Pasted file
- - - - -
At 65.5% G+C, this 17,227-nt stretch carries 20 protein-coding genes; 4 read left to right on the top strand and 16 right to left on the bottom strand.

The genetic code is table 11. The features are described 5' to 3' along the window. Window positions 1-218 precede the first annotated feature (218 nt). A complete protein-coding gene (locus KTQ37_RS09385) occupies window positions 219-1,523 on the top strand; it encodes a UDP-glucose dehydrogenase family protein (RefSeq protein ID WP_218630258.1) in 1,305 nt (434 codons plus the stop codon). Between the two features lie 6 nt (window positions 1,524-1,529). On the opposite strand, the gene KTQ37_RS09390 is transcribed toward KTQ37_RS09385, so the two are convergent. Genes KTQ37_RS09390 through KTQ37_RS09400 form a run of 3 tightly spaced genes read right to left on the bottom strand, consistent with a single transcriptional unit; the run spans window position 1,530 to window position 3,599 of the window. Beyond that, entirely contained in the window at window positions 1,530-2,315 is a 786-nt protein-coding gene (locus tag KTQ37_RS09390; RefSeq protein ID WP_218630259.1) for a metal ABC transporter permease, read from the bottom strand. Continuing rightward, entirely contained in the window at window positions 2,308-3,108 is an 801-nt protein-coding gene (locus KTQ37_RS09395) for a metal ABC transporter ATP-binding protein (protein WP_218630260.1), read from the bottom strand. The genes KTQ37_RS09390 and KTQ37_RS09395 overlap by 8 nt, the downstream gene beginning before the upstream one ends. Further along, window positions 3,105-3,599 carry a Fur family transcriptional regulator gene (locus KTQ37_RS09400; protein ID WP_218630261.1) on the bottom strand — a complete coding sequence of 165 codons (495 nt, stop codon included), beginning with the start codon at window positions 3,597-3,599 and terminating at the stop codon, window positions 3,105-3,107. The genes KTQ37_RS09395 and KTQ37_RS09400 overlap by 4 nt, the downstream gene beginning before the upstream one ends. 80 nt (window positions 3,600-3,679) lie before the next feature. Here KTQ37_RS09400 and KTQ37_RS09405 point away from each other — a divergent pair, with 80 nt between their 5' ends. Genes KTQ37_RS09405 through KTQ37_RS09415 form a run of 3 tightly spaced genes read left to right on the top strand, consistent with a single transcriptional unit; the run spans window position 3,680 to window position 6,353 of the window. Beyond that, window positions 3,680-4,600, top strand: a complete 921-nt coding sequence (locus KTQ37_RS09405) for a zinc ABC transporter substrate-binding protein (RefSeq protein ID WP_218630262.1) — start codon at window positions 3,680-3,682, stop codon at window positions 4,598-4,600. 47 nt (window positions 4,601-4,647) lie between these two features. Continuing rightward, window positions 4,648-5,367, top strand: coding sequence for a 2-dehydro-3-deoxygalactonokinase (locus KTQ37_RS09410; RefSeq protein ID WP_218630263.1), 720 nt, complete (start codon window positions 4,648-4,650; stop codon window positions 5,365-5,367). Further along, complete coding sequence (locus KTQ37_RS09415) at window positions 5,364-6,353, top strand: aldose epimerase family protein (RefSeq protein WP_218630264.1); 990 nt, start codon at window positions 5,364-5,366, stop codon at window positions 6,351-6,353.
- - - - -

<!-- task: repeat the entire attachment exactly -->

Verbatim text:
At 65.5% G+C, this 17,227-nt stretch carries 20 protein-coding genes; 4 read left to right on the top strand and 16 right to left on the bottom strand.

The genetic code is table 11. The features are described 5' to 3' along the window. Window positions 1-218 precede the first annotated feature (218 nt). A complete protein-coding gene (locus KTQ37_RS09385) occupies window positions 219-1,523 on the top strand; it encodes a UDP-glucose dehydrogenase family protein (RefSeq protein ID WP_218630258.1) in 1,305 nt (434 codons plus the stop codon). Between the two features lie 6 nt (window positions 1,524-1,529). On the opposite strand, the gene KTQ37_RS09390 is transcribed toward KTQ37_RS09385, so the two are convergent. Genes KTQ37_RS09390 through KTQ37_RS09400 form a run of 3 tightly spaced genes read right to left on the bottom strand, consistent with a single transcriptional unit; the run spans window position 1,530 to window position 3,599 of the window. Beyond that, entirely contained in the window at window positions 1,530-2,315 is a 786-nt protein-coding gene (locus tag KTQ37_RS09390; RefSeq protein ID WP_218630259.1) for a metal ABC transporter permease, read from the bottom strand. Continuing rightward, entirely contained in the window at window positions 2,308-3,108 is an 801-nt protein-coding gene (locus KTQ37_RS09395) for a metal ABC transporter ATP-binding protein (protein WP_218630260.1), read from the bottom strand. The genes KTQ37_RS09390 and KTQ37_RS09395 overlap by 8 nt, the downstream gene beginning before the upstream one ends. Further along, window positions 3,105-3,599 carry a Fur family transcriptional regulator gene (locus KTQ37_RS09400; protein ID WP_218630261.1) on the bottom strand — a complete coding sequence of 165 codons (495 nt, stop codon included), beginning with the start codon at window positions 3,597-3,599 and terminating at the stop codon, window positions 3,105-3,107. The genes KTQ37_RS09395 and KTQ37_RS09400 overlap by 4 nt, the downstream gene beginning before the upstream one ends. 80 nt (window positions 3,600-3,679) lie before the next feature. Here KTQ37_RS09400 and KTQ37_RS09405 point away from each other — a divergent pair, with 80 nt between their 5' ends. Genes KTQ37_RS09405 through KTQ37_RS09415 form a run of 3 tightly spaced genes read left to right on the top strand, consistent with a single transcriptional unit; the run spans window position 3,680 to window position 6,353 of the window. Beyond that, window positions 3,680-4,600, top strand: a complete 921-nt coding sequence (locus KTQ37_RS09405) for a zinc ABC transporter substrate-binding protein (RefSeq protein ID WP_218630262.1) — start codon at window positions 3,680-3,682, stop codon at window positions 4,598-4,600. 47 nt (window positions 4,601-4,647) lie between these two features. Continuing rightward, window positions 4,648-5,367, top strand: coding sequence for a 2-dehydro-3-deoxygalactonokinase (locus KTQ37_RS09410; RefSeq protein ID WP_218630263.1), 720 nt, complete (start codon window positions 4,648-4,650; stop codon window positions 5,365-5,367). Further along, complete coding sequence (locus KTQ37_RS09415) at window positions 5,364-6,353, top strand: aldose epimerase family protein (RefSeq protein WP_218630264.1); 990 nt, start codon at window positions 5,364-5,366, stop codon at window positions 6,351-6,353.